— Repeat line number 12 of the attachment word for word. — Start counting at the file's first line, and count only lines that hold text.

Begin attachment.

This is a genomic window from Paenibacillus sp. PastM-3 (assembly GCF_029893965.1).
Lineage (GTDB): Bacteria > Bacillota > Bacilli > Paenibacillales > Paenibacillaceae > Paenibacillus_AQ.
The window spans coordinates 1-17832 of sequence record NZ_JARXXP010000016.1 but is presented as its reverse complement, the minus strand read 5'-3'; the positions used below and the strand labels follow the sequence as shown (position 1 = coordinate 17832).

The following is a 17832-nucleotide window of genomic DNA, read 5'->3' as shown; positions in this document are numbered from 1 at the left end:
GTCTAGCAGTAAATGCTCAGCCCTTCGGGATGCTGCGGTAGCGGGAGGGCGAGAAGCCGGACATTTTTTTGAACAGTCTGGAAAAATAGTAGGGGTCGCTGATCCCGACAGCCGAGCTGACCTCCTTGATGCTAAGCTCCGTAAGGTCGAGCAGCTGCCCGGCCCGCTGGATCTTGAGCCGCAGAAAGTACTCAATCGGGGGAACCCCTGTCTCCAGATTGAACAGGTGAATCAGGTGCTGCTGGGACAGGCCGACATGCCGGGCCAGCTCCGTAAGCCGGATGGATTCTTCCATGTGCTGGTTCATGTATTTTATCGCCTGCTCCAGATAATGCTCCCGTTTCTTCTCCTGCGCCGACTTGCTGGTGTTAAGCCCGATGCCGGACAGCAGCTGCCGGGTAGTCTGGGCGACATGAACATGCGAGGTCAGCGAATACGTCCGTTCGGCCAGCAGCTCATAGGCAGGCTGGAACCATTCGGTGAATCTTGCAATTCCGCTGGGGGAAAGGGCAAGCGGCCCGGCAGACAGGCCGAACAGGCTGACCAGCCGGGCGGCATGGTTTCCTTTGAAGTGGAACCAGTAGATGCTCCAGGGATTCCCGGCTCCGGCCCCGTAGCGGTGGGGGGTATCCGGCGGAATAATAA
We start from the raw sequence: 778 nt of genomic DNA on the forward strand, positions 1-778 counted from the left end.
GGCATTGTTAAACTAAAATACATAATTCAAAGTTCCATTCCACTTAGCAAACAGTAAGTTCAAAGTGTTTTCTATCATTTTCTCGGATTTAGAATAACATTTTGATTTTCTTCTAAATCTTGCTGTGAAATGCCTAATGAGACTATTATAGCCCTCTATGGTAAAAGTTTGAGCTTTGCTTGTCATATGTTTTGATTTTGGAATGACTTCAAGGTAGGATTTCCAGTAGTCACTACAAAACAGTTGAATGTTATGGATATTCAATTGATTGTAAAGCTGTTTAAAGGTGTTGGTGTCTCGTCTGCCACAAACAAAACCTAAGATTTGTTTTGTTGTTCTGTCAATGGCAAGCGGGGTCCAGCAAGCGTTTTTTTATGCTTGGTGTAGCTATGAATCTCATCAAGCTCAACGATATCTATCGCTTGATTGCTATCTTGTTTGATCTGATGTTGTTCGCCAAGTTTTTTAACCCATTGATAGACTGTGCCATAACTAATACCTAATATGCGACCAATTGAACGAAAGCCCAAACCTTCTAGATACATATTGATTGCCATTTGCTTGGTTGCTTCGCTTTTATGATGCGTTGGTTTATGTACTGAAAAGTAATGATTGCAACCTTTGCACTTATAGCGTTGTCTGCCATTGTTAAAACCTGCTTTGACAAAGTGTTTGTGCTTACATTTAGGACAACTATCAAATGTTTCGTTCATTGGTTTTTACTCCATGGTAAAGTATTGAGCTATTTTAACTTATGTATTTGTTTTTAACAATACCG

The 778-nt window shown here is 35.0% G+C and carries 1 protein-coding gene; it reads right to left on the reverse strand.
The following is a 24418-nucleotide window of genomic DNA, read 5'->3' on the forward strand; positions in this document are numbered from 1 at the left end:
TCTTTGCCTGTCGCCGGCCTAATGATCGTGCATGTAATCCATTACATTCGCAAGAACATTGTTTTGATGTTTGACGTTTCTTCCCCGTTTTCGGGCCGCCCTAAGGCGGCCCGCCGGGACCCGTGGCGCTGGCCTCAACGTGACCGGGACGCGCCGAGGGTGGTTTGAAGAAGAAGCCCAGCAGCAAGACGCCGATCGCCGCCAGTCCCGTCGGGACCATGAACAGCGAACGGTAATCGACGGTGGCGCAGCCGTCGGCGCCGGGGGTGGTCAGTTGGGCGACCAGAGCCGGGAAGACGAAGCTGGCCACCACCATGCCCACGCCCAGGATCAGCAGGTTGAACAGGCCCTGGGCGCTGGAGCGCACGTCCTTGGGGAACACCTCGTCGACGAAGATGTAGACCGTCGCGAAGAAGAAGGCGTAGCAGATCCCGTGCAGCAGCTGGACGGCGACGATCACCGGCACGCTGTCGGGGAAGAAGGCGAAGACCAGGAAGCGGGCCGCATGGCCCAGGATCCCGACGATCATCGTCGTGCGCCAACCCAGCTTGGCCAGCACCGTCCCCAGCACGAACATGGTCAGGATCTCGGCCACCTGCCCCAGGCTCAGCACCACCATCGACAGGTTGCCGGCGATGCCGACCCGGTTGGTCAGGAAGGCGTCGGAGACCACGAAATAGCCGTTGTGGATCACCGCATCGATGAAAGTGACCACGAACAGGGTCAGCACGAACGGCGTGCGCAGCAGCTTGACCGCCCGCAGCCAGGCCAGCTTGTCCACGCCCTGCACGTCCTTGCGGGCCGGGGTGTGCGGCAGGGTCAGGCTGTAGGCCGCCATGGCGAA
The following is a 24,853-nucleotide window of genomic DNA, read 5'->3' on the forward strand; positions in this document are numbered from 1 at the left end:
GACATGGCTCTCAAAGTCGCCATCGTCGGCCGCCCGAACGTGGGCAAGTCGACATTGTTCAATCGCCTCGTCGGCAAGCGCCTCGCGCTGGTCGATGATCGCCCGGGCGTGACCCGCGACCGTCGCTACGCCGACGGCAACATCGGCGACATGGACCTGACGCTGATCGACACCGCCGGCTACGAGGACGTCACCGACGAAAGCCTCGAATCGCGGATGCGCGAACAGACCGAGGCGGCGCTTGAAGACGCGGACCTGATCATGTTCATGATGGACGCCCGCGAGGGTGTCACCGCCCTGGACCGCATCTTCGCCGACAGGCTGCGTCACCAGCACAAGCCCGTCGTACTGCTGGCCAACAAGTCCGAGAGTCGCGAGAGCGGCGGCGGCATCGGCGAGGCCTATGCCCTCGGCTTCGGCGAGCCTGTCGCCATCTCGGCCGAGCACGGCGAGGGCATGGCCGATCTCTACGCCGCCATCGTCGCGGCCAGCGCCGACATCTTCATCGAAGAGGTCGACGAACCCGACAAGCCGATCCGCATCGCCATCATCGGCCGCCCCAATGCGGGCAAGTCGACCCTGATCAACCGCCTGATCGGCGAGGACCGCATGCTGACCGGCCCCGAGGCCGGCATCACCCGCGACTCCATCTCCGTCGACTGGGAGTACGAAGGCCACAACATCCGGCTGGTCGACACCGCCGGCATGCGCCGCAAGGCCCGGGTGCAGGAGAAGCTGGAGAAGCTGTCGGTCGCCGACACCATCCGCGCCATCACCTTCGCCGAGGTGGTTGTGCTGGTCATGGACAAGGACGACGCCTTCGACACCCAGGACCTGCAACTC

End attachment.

GACATGGCTCTCAAAGTCGCCATCGTCGGCCGCCCGAACGTGGGCAAGTCGACATTGTTCAATCGCCTCGTCGGCAAGCGCCTCGCGCTGGTCGATGATCGCCCGGGCGTGACCCGCGACCGTCGCTACGCCGACGGCAACATCGGCGACATGGACCTGACGCTGATCGACACCGCCGGCTACGAGGACGTCACCGACGAAAGCCTCGAATCGCGGATGCGCGAACAGACCGAGGCGGCGCTTGAAGACGCGGACCTGATCATGTTCATGATGGACGCCCGCGAGGGTGTCACCGCCCTGGACCGCATCTTCGCCGACAGGCTGCGTCACCAGCACAAGCCCGTCGTACTGCTGGCCAACAAGTCCGAGAGTCGCGAGAGCGGCGGCGGCATCGGCGAGGCCTATGCCCTCGGCTTCGGCGAGCCTGTCGCCATCTCGGCCGAGCACGGCGAGGGCATGGCCGATCTCTACGCCGCCATCGTCGCGGCCAGCGCCGACATCTTCATCGAAGAGGTCGACGAACCCGACAAGCCGATCCGCATCGCCATCATCGGCCGCCCCAATGCGGGCAAGTCGACCCTGATCAACCGCCTGATCGGCGAGGACCGCATGCTGACCGGCCCCGAGGCCGGCATCACCCGCGACTCCATCTCCGTCGACTGGGAGTACGAAGGCCACAACATCCGGCTGGTCGACACCGCCGGCATGCGCCGCAAGGCCCGGGTGCAGGAGAAGCTGGAGAAGCTGTCGGTCGCCGACACCATCCGCGCCATCACCTTCGCCGAGGTGGTTGTGCTGGTCATGGACAAGGACGACGCCTTCGACACCCAGGACCTGCAACTC